12) Income Property: A property rented out to generate income instead of being occupied by the owner.
13) Interest Rate: The price paid for borrowing money expressed as a percentage over time. This is typically used in context with mortgages, car loans, etc.
14) Mortgage: A loan that uses real estate property as collateral to repay the debt.
15) Mortgage Insurance: An insurance policy protects the lender against total loss of interest and principal.
16) PMI (Private Mortgage Insurance): According to Consumer Finance, private mortgage insurance, known as PMI, is a form of mortgage insurance borrowers can be required to pay for if they have a regular loan.
17) Pre-Approval Letter: A letter from a financial institution outlining an individual’s pre-approved borrowing limit for a mortgage. This letter is typically required before a buyer can begin the house-hunting process.
18) Pre-foreclosure: The period in which the lender has started foreclosure proceedings and has given notice to the borrower, but has not completed them yet.
19) Principal: The amount of money borrowed, excluding the interest.
20) Zestimate: A theoretical estimate of a property’s worth, as calculated by Zillow. This number is based on public records and user-generated data.
As the world becomes more and more digitized, the real estate industry follows suit. There is now a slew of online tools to help you buy or sell a home, from property valuations to mortgage calculators. With this in mind, it can be helpful to know some of the most common real estate terms.
Some Additional Terms and Topics
You’re likely to encounter a real estate transaction as an agent. But what exactly goes into a real estate transaction? Well, let’s take a look!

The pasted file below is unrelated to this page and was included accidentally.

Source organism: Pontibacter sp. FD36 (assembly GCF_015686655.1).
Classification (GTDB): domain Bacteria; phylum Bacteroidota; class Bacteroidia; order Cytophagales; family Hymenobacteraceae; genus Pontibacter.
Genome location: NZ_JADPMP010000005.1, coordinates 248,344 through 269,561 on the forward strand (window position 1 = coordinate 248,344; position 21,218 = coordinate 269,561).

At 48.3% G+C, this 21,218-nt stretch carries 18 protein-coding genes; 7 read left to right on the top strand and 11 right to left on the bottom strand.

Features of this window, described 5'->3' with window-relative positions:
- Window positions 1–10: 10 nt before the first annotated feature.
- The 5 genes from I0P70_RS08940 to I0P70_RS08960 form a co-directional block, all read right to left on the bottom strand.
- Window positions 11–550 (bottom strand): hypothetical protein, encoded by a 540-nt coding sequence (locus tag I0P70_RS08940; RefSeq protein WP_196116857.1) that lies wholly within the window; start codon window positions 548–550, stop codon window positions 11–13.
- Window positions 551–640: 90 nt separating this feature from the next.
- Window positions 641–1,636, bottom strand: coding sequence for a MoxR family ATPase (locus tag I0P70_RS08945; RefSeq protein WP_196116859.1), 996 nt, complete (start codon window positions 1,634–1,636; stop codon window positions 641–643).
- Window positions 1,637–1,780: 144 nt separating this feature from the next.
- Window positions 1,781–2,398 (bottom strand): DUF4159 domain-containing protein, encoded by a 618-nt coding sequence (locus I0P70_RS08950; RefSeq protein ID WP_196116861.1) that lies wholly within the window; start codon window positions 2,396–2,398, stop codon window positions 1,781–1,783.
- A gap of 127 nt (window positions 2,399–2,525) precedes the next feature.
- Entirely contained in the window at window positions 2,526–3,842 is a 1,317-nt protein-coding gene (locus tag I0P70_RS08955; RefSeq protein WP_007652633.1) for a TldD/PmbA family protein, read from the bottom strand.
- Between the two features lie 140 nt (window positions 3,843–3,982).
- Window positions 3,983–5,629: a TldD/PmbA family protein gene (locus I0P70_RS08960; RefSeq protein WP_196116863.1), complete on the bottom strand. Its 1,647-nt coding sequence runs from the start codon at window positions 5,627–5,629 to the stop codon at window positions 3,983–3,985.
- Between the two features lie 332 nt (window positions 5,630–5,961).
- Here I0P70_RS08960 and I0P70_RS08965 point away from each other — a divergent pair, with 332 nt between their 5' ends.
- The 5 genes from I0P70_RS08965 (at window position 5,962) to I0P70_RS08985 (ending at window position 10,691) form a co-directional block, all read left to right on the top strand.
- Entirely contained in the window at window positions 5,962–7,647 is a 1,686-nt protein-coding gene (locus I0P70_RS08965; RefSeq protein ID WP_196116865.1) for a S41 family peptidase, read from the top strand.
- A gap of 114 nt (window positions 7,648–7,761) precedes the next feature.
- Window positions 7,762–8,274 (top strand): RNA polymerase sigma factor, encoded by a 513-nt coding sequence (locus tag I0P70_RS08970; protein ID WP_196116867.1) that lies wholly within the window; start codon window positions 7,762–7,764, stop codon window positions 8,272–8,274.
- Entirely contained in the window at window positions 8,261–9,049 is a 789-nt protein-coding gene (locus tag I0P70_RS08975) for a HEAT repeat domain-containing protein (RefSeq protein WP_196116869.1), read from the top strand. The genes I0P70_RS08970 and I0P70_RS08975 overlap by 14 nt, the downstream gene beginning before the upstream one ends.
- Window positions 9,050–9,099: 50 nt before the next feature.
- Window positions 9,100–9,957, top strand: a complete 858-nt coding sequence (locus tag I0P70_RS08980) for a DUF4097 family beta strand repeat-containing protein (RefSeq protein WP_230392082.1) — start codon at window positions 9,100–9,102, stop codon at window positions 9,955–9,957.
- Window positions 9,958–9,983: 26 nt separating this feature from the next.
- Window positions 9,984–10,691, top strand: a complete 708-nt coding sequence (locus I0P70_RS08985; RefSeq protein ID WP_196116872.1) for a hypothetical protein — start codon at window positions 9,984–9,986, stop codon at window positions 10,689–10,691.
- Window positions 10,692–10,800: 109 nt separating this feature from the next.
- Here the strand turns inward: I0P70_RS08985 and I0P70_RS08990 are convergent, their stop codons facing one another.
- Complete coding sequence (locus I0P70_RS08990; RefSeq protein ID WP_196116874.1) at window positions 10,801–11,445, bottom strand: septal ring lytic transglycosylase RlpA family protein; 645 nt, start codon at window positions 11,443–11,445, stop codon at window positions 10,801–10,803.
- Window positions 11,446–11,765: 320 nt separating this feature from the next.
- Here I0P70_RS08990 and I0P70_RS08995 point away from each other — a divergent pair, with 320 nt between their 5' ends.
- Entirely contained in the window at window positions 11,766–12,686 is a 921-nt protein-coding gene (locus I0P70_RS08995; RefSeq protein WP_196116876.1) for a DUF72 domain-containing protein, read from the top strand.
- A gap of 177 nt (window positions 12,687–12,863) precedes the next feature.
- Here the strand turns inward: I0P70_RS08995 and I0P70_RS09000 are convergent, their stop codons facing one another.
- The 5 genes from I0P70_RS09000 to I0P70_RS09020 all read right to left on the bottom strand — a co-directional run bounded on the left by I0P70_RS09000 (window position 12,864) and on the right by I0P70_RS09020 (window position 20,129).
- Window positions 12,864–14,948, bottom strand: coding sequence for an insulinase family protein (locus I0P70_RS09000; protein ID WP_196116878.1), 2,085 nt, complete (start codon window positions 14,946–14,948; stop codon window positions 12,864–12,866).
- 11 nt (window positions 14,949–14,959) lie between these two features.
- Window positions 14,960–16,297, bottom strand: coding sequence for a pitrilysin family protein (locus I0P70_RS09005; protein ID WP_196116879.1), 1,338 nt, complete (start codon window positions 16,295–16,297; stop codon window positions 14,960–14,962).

First, there’s the pre-transaction phase. This is where you and your client will work together to identify and agree on the property they want to purchase.
Once that’s done, it’s time for the negotiation phase, where you work with the buyer and seller to agree on price and terms. After that, it’s time for the contract drafting and closing phases.
Finally, it’s time for post-transaction tasks like recording and billing once everything has been finalized.
An appraisal contingency is a clause wherein a buyer may cancel a home whose appraisal value does not exceed the selling price.
A buyer’s lender hiring a property expert determines the house’s value to guarantee the loan has a good home value. Lenders need to make sure that there are few properties with overpriced information.
In case a buyer desires to purchase something of similar value that was already purchased by another, the person can make a backup offer should the initial sale fail.
The truth is that backup offers are quite common in today’s market. With so few houses available these days, something might happen that causes a buyer to be backed into a backup offer position if the first contract fails.
For the most part, the purchaser is treated as a “blind offer.” A “blind offer” in real estate is one where the buyer submits an offer to purchase a property without knowing anything (other than virtually) about it other than the price.
A real estate broker is a broker who helps to sell or buy real estate. Brokerages usually provide special units, such as relocation and maintenance, to clients.
The brokers operate on behalf of the owners but carry an error policy. Realty agents and real estate professionals must possess a broker license.
Buyer Representation Agreement
Upon signing the buyer representation agreement, an entrepreneur agrees to represent the entrant on real estate matters during the real estate purchase process.
This list includes timeframes and services offered by the brokerage to the client over a duration based on three months and the average.
Buyer's Agent / Listing Agent
Buyer’s agents are licensed real estate agents who can sign a purchaser representation contract with interested buyers.